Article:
jezzaWell, that was an edge-of-the-seat moment, wasn’t it – a penalty shoot-out for the future of Her Majesty’s Opposition that nobody could predict the result of. Sorry, pardon the sarcasm. Unlike the fevered speculation that always ignites whenever there’s a vacancy for the job of Doctor Who, James Bond or the England team manager, the question over the Labour leadership was a non-starter from the moment Angela Eagle launched her ill-fated bid after the frontbench exodus in the aftermath of Brexit. As expected, Jezza the Messiah has consolidated his grip on the party, wiping the floor with the hapless Owen Smith, and he can now continue with the task of leading the British people out of the wilderness.

The week leading up to today’s leadership election result has seen some of the less principled Labour MPs who walked away from the Shadow Cabinet in a mass hissy fit meekly reverse their previous opposition to Corbyn, declaring they would happily rejoin Team Jeremy now that the coup has utterly fizzled out and their chances of forming an alternative opposition have collapsed completely. If Jezza has anything about him at all, he won’t be making any approaches to them. Indeed, the PLP majority who have made their feelings clear about Corbyn’s leadership are now confronted by a perplexing dilemma.

When the Gang of Four exited the Labour Party in 1981 and formed the SDP, many felt they should have stayed put and wrestled control from the far left and its Militant affiliates; some never forgave them for what they perceived as a dereliction of duties. Whilst there aren’t any current Labour MPs with the kind of clout the likes of Roy Jenkins or David Owen possessed at the time, there remains a sizeable body of Labour Parliamentarians facing the fact that the membership are backing Corbyn and not them. So where do they go? Let’s face it, not being able to call on the services of Tristram Hunt, Chukka Umunna or Liz Kendall is hardly going to give Corbyn any sleepless nights; but Emily Thornberry? Diane Abbott? With those names on your side, 2020 can hardly be pencilled in as the date Labour finally set up shop at the Promised Land.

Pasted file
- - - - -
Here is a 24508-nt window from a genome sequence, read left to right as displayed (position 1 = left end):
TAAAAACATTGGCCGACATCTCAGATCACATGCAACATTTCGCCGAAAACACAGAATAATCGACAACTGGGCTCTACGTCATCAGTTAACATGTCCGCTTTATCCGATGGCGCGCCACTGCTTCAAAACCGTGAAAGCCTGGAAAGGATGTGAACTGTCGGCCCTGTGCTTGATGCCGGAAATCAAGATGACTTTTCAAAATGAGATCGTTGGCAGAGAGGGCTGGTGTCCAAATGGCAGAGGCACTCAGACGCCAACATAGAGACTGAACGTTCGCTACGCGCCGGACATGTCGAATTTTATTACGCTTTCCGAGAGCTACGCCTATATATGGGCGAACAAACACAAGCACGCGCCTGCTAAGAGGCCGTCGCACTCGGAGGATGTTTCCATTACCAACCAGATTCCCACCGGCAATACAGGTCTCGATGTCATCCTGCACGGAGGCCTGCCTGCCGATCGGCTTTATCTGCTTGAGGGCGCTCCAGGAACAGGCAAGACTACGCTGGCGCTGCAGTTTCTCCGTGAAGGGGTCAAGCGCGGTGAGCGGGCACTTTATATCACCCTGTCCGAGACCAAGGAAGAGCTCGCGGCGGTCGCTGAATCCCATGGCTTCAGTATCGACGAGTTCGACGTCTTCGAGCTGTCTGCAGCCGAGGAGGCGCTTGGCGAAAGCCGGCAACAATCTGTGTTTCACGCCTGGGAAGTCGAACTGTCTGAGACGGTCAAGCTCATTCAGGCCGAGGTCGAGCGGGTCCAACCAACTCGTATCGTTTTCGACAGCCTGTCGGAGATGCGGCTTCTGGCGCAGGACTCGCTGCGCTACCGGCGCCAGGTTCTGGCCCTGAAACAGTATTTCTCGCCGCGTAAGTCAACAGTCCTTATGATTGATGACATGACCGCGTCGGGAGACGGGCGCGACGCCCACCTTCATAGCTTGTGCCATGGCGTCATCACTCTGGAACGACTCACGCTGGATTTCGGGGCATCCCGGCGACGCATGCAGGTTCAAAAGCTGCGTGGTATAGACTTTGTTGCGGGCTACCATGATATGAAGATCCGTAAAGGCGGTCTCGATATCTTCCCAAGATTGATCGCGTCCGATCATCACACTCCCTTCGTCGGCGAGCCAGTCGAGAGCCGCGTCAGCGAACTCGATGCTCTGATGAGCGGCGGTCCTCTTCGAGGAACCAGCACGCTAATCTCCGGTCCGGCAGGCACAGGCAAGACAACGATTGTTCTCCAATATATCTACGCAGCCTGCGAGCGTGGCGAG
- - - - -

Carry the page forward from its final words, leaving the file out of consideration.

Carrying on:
Jezza’s winning speech after the inevitable was announced saw him insist the kind of intimidation and online abuse that has characterised his devoted following was not his way and not the Labour way; but it is the Momentum way. And while Corbyn himself is someone who comes across as a largely likeable individual, the sinister double-barrelled Trots and borderline anarchists who have turned him into a Gandhi for Generation Snowflake are immensely worrying. If – and this is a big if – this country should ever elect Corbyn as PM, it’s difficult to foresee anything other than a virtual Vichy Government, with Jezza as an oblivious frontman for ulterior motives of a nature that would make the deep divisions that were exposed in the EU Referendum seem like a minor kerfuffle in a primary school classroom that can be curtailed by the intervention of a supply teacher.

The ‘number crunching’ sections of ‘Private Eye’ are occasional eye-openers that make a point succinctly; a recent one pointed out that an estimated 2,500 turned out for yet another of those seemingly endless Corbyn rallies, this time in Sheffield, whereas 1,279 was the number who voted Labour at a Council Election in the same city a month later, one that the Lib Dems won on a 31.8 swing – yes, that’s right; the bloody Lib Dems! Translating cult appeal to a national phenomenon is an impossible mission that I don’t believe Labour under Corbyn has yet to grasp; and the fact that traditional Labour heartlands are populated by disgruntled voters that are not only at odds with the Blairite vision of Britain but also Jezza’s equally out-of-touch idyll suggests a state of blissful denial on the part of Team Jeremy that will only result in another General Election disaster four years from now. And we haven’t even broached the tricky subject of Scotland, where even the bleedin’ Tories – never mind the SNP – have capitalised on the abysmal Labour performance.